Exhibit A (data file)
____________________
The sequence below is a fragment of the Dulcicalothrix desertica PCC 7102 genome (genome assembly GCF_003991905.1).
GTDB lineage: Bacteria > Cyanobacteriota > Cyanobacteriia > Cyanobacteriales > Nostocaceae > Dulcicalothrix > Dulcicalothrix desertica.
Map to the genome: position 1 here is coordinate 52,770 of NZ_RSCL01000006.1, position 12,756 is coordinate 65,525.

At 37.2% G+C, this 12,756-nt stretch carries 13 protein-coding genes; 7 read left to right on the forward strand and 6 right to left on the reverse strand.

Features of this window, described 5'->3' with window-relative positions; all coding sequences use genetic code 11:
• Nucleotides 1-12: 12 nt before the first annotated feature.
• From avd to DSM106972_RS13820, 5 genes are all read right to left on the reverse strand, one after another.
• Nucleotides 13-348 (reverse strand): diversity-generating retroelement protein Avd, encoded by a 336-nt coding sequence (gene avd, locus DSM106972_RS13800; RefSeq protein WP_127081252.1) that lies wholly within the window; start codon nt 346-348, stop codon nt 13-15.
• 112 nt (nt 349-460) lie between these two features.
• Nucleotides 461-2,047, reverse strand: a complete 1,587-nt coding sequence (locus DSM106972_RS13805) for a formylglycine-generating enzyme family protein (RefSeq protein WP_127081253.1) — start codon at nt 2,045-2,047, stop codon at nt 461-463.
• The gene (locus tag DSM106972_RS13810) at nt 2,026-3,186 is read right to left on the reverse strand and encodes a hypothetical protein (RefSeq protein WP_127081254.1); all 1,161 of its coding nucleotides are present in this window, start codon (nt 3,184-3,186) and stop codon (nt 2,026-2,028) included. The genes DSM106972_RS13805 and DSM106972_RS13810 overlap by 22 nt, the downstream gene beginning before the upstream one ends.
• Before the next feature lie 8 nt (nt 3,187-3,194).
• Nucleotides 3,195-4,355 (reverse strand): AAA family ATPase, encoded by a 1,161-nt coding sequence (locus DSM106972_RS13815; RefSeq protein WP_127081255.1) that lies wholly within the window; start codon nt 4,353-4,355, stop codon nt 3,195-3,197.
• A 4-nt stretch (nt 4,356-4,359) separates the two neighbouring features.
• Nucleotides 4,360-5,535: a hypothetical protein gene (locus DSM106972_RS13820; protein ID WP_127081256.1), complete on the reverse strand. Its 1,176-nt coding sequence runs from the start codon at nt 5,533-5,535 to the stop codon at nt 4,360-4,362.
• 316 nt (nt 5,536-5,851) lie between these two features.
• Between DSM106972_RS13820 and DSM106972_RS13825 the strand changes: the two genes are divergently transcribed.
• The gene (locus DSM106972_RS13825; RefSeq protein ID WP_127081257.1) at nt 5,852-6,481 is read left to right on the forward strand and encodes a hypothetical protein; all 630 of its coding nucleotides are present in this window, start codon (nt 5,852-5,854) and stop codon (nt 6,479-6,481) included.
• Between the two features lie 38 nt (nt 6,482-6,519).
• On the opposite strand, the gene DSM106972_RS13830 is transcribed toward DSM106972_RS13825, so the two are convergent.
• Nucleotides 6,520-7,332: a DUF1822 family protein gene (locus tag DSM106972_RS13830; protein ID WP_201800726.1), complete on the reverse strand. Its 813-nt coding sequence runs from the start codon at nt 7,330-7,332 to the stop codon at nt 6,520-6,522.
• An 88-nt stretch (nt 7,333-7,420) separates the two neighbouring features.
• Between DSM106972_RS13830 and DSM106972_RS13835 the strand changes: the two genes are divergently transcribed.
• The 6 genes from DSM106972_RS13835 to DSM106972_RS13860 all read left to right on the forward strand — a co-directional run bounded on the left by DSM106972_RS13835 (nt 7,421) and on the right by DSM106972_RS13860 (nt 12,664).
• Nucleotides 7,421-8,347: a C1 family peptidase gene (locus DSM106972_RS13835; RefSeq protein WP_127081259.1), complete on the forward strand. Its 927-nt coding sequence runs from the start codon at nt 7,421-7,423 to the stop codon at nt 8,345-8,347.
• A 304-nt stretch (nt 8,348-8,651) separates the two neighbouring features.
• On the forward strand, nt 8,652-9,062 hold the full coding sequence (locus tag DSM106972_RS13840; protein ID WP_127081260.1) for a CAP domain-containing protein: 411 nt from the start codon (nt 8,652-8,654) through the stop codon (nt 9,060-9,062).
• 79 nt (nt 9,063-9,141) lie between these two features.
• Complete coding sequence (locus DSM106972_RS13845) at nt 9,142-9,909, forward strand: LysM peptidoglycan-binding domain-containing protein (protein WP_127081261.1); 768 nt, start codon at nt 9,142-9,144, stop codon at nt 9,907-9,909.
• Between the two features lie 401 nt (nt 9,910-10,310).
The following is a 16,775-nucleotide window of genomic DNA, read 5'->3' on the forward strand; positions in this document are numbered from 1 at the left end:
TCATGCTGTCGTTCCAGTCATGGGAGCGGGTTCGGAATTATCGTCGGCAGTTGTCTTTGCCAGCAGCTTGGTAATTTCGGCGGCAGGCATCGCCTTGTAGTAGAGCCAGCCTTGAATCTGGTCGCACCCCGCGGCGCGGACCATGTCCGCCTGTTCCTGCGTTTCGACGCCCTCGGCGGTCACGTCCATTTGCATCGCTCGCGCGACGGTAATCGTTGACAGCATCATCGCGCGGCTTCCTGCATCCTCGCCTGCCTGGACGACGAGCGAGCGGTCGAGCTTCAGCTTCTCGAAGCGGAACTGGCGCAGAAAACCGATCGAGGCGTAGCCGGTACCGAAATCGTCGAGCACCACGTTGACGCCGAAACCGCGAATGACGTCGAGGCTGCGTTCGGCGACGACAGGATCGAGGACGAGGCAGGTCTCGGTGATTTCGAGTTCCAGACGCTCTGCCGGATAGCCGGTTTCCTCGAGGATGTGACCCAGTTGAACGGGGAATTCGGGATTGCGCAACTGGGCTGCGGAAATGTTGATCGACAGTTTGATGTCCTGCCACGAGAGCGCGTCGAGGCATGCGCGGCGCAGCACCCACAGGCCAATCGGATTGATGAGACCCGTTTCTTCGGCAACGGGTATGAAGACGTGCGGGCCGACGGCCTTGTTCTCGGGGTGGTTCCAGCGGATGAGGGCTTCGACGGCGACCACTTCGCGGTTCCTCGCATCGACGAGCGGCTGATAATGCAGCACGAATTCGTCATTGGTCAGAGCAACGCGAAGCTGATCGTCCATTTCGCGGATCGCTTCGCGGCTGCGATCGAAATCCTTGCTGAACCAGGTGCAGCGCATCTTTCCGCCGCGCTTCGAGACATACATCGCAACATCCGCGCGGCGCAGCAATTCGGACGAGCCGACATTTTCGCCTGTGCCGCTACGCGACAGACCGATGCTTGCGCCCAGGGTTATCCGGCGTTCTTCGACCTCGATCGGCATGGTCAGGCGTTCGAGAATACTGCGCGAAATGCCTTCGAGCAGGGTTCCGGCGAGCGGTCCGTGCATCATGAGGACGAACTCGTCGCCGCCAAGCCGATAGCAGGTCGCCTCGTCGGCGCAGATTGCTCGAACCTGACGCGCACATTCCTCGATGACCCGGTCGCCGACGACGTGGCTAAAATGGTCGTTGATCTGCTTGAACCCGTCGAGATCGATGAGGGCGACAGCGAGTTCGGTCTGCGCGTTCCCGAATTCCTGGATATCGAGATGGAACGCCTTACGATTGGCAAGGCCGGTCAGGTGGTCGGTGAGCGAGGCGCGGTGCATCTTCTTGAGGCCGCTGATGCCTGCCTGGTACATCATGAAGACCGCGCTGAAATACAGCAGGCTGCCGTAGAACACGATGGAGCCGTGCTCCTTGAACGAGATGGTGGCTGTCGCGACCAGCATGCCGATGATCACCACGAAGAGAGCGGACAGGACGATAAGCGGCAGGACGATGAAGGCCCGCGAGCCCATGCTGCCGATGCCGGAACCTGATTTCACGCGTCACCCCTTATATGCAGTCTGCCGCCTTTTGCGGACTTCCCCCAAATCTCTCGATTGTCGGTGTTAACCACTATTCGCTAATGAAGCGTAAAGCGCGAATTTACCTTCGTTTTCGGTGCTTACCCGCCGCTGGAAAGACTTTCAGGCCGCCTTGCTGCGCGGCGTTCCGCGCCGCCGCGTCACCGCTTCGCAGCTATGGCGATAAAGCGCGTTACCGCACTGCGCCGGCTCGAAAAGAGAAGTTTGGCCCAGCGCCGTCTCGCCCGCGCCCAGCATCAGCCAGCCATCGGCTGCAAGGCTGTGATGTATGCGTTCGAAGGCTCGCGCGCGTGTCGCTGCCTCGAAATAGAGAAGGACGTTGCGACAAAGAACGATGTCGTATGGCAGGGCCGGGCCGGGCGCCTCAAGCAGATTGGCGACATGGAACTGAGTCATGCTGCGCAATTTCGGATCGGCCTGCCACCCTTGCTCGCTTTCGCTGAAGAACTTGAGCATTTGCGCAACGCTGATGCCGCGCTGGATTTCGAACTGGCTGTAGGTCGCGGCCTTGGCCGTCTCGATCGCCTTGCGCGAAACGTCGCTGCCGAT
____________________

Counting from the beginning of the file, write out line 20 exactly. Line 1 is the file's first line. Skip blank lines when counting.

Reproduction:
• On the opposite strand, the gene DSM106972_RS13830 is transcribed toward DSM106972_RS13825, so the two are convergent.